Nearly a decade after the financial crisis, American workers are still facing financial difficulties. Rather than getting better, their financial situation is actually deteriorating. Nearly 78% of full-time workers report that they live paycheck to paycheck, up from 75% last year. And 71% of all workers report that they are in debt, up from 68% last year. Thankfully, it’s not impossible to dig yourself out of a paycheck to paycheck existence. Many of the same financial strategies and good habits that are applicable to enhancing your retirement savings can also help you to break out of the hand to mouth cycle.
Assess Your Lifestyle
There’s a great temptation in the United States to keep up with the Joneses. We look at our friends and neighbors and we want to live like them. If our neighbors drive Mercedes and Lexuses, if they take vacations twice a year, if they eat out three or four times a week, we want to be like them. In some cases it’s because we don’t want to be seen as living frugally, with a reputation for miserliness. In other cases we think that, well, we make just as much as our neighbors do, so if they can afford these things then we can too.
What we don’t see is just the kind of financial shape our neighbors are in. That brand new Lexus, Mercedes, or BMW probably wasn’t purchased outright. It may be leased, or your neighbor may be making exorbitant car payments on it. There are over $1.1 trillion in outstanding car loans in the United States today, up from $700 billion in 2010. Buying an expensive new car that you don’t really need can just be an entryway into a cycle of debt.
Your neighbor’s Christmas vacation to Aruba or his summer vacation to Europe may not be something he has money to pay for either. American consumers now hold over $1.02 trillion in credit card debt, surpassing financial crisis-era highs. Odds are good that those vacation expenses were put on a credit card to be paid off later, maybe many months later.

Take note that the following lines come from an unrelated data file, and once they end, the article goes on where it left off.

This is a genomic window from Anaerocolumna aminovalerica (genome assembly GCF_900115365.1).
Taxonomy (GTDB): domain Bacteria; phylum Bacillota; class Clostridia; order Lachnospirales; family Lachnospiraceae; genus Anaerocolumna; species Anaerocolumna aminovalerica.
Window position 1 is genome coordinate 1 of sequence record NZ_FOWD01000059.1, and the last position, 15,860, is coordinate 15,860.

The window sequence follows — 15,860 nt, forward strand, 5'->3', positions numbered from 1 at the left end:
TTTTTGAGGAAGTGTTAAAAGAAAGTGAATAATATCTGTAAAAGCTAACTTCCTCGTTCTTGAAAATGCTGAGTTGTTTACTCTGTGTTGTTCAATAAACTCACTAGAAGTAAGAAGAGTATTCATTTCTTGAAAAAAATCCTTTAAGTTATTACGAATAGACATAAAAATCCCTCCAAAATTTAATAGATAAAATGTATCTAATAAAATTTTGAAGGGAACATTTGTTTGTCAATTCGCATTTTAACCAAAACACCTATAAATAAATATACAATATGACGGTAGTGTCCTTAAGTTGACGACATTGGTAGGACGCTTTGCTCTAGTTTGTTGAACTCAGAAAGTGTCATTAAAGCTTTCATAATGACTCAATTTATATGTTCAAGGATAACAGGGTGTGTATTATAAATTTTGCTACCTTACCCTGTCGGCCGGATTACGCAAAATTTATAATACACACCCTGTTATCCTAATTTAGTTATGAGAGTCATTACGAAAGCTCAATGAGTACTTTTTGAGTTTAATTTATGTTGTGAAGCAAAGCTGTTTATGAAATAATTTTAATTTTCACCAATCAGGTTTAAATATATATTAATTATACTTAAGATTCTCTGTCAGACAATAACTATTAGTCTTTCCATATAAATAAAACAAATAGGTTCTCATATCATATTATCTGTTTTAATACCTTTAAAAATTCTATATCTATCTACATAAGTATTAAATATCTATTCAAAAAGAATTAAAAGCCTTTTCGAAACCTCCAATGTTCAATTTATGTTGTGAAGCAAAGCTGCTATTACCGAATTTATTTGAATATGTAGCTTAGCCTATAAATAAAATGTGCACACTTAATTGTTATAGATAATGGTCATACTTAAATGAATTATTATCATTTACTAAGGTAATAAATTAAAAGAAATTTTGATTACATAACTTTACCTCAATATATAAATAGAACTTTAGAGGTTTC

How about the new addition your neighbor built to expand his house? Odds are, he can’t afford that either and took out a home equity loan to pay for it. That’s why total household debt in the US has also eclipsed its financial crisis-era highs, and now stands at $12.73 trillion. More and more people are going into debt to finance lifestyles that they can’t afford.
Sweat the Small Stuff
A $5 purchase here, a $12 purchase there, a $17 purchase somewhere else, and pretty soon you’re spending a good amount of money. And all of that money that’s spent is money that can’t be saved or invested. If you cut back that $5 Starbucks coffee you get on your way to work to three times a week, you’ve saved over $500 a year. At an average 8% annual return, just one of those coffees can mean $50 less in savings 30 years from now. Cutting two out every week gets you over $5,000 in savings 30 years from now. Or how about that wine you like to drink with dinner? Cutting back from three $12 bottles a week to one saves you over $1,200 a year, adding $12,000 to your savings 30 years from now.